McFeely: It’s time to strike while the iron's hotThe big-time politicians are coming out of the sandbags now to help, which is funny because for 12 years many of them pretty much ignored Fargo-Moorhead’s pleas for permanent flood protection. We should feel very fortunate our cities didn’t go underwater before these self-serving gasbags answered the wake-up call.
By: Mike McFeely, INFORUM
The big-time politicians are coming out of the sandbags now to help, which is funny because for 12 years many of them pretty much ignored Fargo-Moorhead’s pleas for permanent flood protection. We should feel very fortunate our cities didn’t go underwater before these self-serving gasbags answered the wake-up call.
Funny how that works. We nearly get washed away with a record flood, miraculously fight it with an inspiring effort from volunteers, become a national (and international) news story – and now the congressmen and governors have found religion.
Even Tim (He Who Wants to Be President) Pawlenty, who until last week couldn’t have found Moorhead with the guidance of Magellan himself, is speaking strongly about keeping us dry.
We could angrily ask where all these folks have had their heads buried since 1997 – we were almost submerged then, too, if you’ll recall – but we won’t. We’re too weary thinking about the re-crest and all those sandbags that eventually have to come down.
It’s all about the TV cameras and the votes; we get that. Politicians are opportunists, and this is their chance to put on flannel shirts and take advantage of a crisis. Get something substantive accomplished, and their chance of being re-elected increases.
And, hey, we’re not complaining. We’re in no position to do that. If the politicians weren’t so willing to fall all over themselves to help this time around, our only other option is to wait until the next flood (or the next one) and become Grand Forks-East Grand Forks circa 1997. We don’t want to go under to be saved.
There is clearly unprecedented momentum here. When the president includes Fargo-Moorhead’s flood fight as a substantial part of his weekly address, you know people are paying attention.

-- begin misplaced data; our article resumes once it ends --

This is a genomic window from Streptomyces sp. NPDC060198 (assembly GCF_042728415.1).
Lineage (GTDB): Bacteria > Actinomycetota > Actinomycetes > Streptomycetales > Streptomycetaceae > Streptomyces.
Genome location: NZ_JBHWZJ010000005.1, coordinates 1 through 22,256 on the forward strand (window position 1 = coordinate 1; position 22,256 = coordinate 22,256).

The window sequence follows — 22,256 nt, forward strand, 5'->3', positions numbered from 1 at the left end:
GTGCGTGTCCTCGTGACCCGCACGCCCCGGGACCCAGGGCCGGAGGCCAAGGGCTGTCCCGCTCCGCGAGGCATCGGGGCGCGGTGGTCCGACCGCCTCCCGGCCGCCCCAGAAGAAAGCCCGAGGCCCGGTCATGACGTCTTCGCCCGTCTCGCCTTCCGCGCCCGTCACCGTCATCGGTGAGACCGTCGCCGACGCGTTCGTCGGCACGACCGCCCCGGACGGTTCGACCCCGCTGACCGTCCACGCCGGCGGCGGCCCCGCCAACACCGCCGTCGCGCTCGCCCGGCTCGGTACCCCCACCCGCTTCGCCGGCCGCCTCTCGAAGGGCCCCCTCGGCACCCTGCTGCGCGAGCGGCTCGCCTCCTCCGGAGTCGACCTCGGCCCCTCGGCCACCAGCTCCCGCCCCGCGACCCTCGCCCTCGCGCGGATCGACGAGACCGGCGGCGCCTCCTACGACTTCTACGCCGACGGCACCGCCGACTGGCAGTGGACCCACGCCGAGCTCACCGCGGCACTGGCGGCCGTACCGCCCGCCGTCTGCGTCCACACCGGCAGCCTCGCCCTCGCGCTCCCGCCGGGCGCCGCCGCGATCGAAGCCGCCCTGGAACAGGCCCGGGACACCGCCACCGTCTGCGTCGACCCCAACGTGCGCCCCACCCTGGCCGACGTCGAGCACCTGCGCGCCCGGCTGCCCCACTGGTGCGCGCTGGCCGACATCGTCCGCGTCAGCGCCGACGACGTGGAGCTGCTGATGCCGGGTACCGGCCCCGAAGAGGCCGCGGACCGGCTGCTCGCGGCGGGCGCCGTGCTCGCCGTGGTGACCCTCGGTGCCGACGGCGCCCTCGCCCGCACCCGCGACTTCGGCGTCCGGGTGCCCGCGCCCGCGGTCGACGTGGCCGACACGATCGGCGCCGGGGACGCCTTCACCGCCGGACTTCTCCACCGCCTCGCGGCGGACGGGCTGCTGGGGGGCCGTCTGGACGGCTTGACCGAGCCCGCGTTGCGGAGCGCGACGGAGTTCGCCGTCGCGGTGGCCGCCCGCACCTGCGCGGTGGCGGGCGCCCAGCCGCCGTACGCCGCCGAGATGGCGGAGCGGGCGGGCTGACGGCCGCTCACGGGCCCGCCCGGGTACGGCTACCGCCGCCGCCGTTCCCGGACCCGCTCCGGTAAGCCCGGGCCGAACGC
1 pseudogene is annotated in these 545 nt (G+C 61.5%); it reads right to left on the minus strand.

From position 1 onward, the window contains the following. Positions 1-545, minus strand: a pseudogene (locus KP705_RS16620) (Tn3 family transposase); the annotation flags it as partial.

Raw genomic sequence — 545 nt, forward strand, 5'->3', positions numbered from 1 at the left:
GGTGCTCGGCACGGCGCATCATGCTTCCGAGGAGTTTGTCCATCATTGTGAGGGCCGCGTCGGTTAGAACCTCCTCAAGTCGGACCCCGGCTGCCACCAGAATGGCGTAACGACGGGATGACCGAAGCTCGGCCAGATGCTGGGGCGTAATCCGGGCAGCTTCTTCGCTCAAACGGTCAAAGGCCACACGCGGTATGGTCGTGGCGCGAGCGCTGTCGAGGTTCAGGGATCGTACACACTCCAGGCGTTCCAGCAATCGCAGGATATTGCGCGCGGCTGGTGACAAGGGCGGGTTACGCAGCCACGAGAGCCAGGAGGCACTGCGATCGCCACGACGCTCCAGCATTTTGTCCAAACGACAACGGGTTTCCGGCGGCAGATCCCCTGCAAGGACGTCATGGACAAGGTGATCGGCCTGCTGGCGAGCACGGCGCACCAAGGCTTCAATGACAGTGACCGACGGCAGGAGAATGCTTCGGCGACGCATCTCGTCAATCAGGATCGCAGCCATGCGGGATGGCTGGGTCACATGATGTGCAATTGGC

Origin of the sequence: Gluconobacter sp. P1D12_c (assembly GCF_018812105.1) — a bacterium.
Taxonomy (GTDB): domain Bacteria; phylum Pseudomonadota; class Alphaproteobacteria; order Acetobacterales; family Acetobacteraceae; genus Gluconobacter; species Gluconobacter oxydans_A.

It’s up to us – the citizens and local politicians – to keep this wave moving forward. The iron is hot; we need to strike.
Hyperinterest and the intense feeling that something needs to be done quickly will begin draining away soon. The national notepads and cameras are already dwindling, and with that the politicians’ attention will be diverted, too. They’ll be on to the next cause, on to the next concentration of media.
There have been steps made since ’97. Locally, we’ve done a tremendous job – even if Fargo’s major southside project was stalled by homeowners worried about their river views. North Dakota Gov. John Hoeven had a pile of money appropriated in his budget for flood protection.
Beyond that, what’s been done in – and we repeat – the past 12 years? Minnesota’s ignored the issue, and both congressional delegations haven’t seen fit to put Fargo-Moorhead on the fast track. So we sat and waited for the worst and, surprise, it nearly happened. Still might.
Our chance is here. We can’t miss this opportunity for a comprehensive plan that will address everything from upstream drainage to floodwalls, levees and diversions. The politicians see the cameras and want to help. Let’s hold our noses and make sure it gets done.
Forum columnist Mike McFeely can be heard from 1 to 2 p.m. Monday through Friday on WDAY-AM (970). He can be reached at (701) 241-5580 or email@example.com. McFeely’s blog can be found at www.areavoices.com/mcfeely